KUALA LUMPUR — Malaysia’s Health Ministry said on Friday that 222 more people had recovered from Covid-19, the fourth day this week that recoveries exceeded confirmed new cases, even as a nationwide lockdown was prolonged through late April. Of Malaysia’s 4,346 positive diagnoses, 1,830 have recovered and been discharged from hospital since the first cases were confirmed on January 25. 118 new cases were reported on Friday, with new daily cases this week the lowest in a month. “Our trend is quite stable at the moment. Perhaps last week was our peak, now our cases are getting less and less,” said Health Ministry director-general Noor Hisham Abdullah.
KUALA LUMPUR — For the third day this week, Malaysia’s Health Ministry has reported more recoveries from coronavirus than new cases. The number of people discharged from hospital during the 24 hours up was 124, ministry director-general Noor Hisham Abdullah said during an evening press conference, taking the recovery total to 1,608 out of 4,228 cases. The ministry confirmed 109 new cases of Covid-19, the sometimes-deadly respiratory disease caused by the virus. Sixty-seven people have died in Malaysia after contracting the disease, two of them today, Hisham said. Malaysia’s caseload is relatively small compared to countries in Europe, the epicentre of a pandemic that has infected more than a million people worldwide and killed over 88,000, according to official data collated by Johns Hopkins University.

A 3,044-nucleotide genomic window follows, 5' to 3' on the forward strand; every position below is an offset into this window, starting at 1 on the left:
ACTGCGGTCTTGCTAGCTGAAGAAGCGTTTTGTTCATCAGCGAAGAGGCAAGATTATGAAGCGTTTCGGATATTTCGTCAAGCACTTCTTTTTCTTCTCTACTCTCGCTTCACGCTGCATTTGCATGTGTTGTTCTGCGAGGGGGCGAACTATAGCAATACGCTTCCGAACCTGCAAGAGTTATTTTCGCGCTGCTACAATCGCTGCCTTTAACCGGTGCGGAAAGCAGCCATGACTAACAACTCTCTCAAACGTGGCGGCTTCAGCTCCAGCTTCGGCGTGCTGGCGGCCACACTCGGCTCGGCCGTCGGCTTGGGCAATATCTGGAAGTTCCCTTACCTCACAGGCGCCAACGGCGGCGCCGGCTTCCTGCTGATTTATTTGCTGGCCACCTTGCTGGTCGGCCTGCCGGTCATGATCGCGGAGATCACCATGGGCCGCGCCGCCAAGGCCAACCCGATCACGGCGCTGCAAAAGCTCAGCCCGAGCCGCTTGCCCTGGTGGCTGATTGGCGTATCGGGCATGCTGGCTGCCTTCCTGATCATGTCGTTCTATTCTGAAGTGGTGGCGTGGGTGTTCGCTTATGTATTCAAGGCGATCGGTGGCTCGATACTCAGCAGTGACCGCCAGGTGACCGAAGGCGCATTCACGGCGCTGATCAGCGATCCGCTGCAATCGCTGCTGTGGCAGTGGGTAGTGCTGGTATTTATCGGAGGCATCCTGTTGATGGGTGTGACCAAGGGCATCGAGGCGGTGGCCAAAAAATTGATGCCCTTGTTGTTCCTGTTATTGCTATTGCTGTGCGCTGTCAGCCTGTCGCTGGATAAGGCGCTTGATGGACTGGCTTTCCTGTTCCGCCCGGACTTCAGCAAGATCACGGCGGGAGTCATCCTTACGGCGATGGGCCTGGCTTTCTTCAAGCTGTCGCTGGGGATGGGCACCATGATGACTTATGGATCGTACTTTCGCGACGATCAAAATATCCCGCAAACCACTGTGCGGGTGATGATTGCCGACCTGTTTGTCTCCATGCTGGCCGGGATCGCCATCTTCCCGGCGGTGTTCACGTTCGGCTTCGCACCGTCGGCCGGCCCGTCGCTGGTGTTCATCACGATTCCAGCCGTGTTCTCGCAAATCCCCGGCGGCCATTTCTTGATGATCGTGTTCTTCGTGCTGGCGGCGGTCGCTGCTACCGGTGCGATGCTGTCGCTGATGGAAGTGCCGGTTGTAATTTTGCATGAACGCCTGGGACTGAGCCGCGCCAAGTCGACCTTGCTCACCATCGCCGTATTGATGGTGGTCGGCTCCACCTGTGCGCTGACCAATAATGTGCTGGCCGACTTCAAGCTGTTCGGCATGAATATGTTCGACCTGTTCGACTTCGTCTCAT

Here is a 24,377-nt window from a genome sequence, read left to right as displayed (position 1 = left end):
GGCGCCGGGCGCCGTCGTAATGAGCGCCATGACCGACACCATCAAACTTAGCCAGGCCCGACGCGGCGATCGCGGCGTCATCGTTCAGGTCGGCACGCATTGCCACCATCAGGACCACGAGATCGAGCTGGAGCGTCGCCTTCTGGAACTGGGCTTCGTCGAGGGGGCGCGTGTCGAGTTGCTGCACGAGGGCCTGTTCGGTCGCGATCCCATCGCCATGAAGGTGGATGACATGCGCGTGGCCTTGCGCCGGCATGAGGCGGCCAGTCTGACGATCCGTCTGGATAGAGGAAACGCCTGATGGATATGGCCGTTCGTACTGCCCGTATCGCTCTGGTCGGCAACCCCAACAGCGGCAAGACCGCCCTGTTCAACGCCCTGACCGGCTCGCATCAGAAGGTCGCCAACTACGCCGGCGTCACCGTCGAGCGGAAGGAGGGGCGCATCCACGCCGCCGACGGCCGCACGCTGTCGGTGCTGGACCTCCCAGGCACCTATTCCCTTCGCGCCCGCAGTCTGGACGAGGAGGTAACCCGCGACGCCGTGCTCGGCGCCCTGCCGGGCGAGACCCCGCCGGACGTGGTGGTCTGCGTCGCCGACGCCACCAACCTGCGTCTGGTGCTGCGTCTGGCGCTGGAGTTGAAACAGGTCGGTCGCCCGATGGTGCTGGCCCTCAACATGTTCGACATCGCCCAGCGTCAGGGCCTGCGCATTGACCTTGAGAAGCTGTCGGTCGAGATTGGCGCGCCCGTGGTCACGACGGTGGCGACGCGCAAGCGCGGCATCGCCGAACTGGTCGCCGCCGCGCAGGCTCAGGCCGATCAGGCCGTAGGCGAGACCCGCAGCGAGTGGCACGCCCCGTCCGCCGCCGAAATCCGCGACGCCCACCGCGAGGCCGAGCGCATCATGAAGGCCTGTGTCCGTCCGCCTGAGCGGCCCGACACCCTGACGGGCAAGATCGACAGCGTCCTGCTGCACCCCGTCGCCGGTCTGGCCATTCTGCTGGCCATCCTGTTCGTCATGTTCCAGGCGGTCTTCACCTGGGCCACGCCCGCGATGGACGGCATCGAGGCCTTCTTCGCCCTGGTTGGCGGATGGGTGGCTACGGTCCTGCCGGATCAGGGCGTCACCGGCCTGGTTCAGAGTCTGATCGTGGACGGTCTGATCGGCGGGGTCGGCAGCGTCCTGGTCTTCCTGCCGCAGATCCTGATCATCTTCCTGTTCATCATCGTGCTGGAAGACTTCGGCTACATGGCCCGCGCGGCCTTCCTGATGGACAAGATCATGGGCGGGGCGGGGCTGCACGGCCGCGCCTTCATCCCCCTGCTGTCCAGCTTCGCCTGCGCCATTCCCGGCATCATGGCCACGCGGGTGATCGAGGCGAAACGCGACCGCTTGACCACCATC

KUALA LUMPUR — Malaysia’s Health Ministry said on Monday evening that 236 people have recovered from the new coronavirus over the past 24 hours, the highest daily total so far. The confirmed recoveries substantially exceed the 130 new infections diagnosed over the same period and were announcedduring a press conference where ministry officials jubilantly displayed signs emblazoned with “236.” Of Malaysia’s 3,773 cases of Covid-19, the disease caused by the virus, 1,241 people have recovered, while 61 have died.
The rise in recoveries and flattening of new case numbers comes ahead of an April 10 decision by the government on whether to extend a lockdown aimed at containing the virus. The lockdown was imposed on March 18 after a sudden spike in cases, the number of which stood at just 83 one month ago.
KUALA LUMPUR — Heineken and Carlsberg will have to close their Malaysia-based breweries to comply with an ongoing lockdown, the Muslim-majority country’s government announced on Monday afternoon. Defence Minister Ismail Sabri Yaakob said during a press conference that the decision was taken after the government was criticized for allowing the factories to operate. “Social media platforms like Facebook, Instagram, WhatsApp groups and many more were questioning why the Heineken and Carlsberg factories were still allowed to be open,” Ismail said. Both the youth wing of Bersatu, the party of Prime Minister Muhyiddin Yassin, and the Parti Islam se Malaysia (PAS), which is part of the governing coalition, had questioned whether the breweries should be listed among the “essential” businesses allowed operate during the lockdown, which is aimed at stemming a recent surge in cases in Malaysia to 3,662